In 2020, 85 pairs of pelicans nested in Albania, the highest number since records began.
Now, however, the Pelicans face another onslaught – this time from bulldozers. The Albanian government has approved the construction of an international airport in Vlora in a bid to boost the country’s tourism industry.
The planned location of the airport, in the protected landscape surrounding the Narta Lagoon, could have devastating consequences for birds, says Trajçe. “This will reduce the birds’ ability to move and feed, and therefore their potential to increase in number or expand their habitat.”
The airport project will also put pressure on migration routes between Africa and Northern Europe. “Albania has lagoons scattered along its coast,” says Trajçe. “Migratory birds use them for resting and feeding. Building an airport right in the middle would interrupt the bird movements that have been happening for thousands of years.
A consortium of three companies won the tender for the construction of the airport – YDA Group (a Turkish conglomerate linked to President Recep Tayyip Erdoğan’s party), Mabetex and 2A Group. According to the consortium’s environmental impact assessment, the airport’s negative effects on surrounding wildlife can be easily mitigated – for example, by not working on construction during breeding season and diverting flights during migration spring and autumn.
But more than 40 conservation organizations, including PPNEA and AOS, have questioned that. “Different species reproduce at different times, which would mean that construction would be stopped for a few months,” Trajçe explains.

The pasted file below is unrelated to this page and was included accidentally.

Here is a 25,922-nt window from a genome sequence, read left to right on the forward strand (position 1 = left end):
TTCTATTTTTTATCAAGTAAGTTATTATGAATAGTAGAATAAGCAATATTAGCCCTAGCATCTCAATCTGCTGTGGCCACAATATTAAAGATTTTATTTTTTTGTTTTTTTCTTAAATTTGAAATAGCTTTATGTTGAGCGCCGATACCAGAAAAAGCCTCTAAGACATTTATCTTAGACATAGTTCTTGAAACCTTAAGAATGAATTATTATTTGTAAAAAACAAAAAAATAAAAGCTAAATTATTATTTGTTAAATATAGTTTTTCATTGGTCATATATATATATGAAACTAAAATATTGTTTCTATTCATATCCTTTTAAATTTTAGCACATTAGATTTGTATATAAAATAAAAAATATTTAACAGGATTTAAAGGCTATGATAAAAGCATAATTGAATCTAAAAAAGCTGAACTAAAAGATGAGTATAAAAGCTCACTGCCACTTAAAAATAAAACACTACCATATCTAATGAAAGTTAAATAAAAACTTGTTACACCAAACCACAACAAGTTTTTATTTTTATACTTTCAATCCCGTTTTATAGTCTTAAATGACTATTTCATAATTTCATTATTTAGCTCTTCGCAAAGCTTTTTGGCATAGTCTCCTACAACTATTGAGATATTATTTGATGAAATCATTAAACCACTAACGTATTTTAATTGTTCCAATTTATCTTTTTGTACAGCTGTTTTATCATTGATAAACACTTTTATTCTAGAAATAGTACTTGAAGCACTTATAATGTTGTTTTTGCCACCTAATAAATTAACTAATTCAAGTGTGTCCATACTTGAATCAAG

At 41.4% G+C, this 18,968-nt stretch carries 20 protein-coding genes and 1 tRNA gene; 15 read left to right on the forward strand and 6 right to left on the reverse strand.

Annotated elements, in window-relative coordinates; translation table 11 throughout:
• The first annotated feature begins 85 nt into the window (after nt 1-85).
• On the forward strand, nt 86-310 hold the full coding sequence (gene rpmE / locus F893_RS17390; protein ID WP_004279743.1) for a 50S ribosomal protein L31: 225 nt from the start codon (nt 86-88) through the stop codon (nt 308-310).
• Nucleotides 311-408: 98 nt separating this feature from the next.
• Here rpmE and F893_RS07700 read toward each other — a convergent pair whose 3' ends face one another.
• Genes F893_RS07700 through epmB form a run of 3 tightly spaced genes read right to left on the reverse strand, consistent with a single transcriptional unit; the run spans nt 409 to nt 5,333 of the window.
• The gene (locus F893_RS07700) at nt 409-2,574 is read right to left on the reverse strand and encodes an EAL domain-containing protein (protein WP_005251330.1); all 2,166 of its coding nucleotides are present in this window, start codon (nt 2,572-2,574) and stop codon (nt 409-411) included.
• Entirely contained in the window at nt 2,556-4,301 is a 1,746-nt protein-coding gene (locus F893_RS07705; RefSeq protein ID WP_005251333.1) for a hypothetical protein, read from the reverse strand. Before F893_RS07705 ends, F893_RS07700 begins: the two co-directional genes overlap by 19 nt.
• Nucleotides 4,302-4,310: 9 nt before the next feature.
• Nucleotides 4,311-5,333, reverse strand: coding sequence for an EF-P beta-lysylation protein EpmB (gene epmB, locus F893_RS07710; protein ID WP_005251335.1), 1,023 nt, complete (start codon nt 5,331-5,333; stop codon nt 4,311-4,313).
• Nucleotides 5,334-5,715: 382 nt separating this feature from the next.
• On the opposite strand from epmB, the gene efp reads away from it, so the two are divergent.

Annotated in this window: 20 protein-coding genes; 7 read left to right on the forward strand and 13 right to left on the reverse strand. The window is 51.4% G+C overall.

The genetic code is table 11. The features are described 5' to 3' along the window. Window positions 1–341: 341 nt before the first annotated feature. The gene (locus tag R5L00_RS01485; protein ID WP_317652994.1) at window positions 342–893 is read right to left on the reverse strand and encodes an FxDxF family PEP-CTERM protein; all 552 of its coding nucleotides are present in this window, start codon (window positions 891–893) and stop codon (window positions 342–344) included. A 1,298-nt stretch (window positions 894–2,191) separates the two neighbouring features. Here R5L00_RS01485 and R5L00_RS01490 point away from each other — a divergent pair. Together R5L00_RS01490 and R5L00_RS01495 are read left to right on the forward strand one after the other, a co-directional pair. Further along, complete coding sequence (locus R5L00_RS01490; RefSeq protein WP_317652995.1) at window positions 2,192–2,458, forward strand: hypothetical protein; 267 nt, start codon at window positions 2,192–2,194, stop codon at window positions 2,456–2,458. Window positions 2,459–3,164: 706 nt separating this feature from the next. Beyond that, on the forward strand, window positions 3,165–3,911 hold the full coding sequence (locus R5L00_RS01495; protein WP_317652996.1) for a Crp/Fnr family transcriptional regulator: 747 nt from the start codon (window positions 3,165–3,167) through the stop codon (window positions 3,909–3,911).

“And what about the impact during the operational phase? Will they also stop flights during breeding season? And the migration season? This all seems highly unrealistic.
Conservation organizations say there was a lack of public consultation and a superficial assessment of alternative sites. “It may seem more expensive to build the airport somewhere else,” says Dorian Matlija, a lawyer advising the organisations, “but only if you don’t take into account the damage to the environment.”
In December 2020, the authorities reviewed the network of protected areas in Albania and removed, among other things, the planned airport site. Conservationists claim that by redrawing the boundaries of protected parks, the government is breaking national laws. In its 2020 report on Albania, the European Commission said the proposed airport “is in conflict with other national laws and with international conventions for the protection of biodiversity that Albania has ratified”.
Four of the conservation organizations – PPNEA, AOS, EcoAlbania and German company EuroNatur – are now planning to go to court over the project.
“If removing land from protection is without legal consequences, it means the government can do it for each protected area,” Trajçe says. “What prevents them from building resorts in protected areas? Or a nuclear power plant? It would be the end of nature conservation.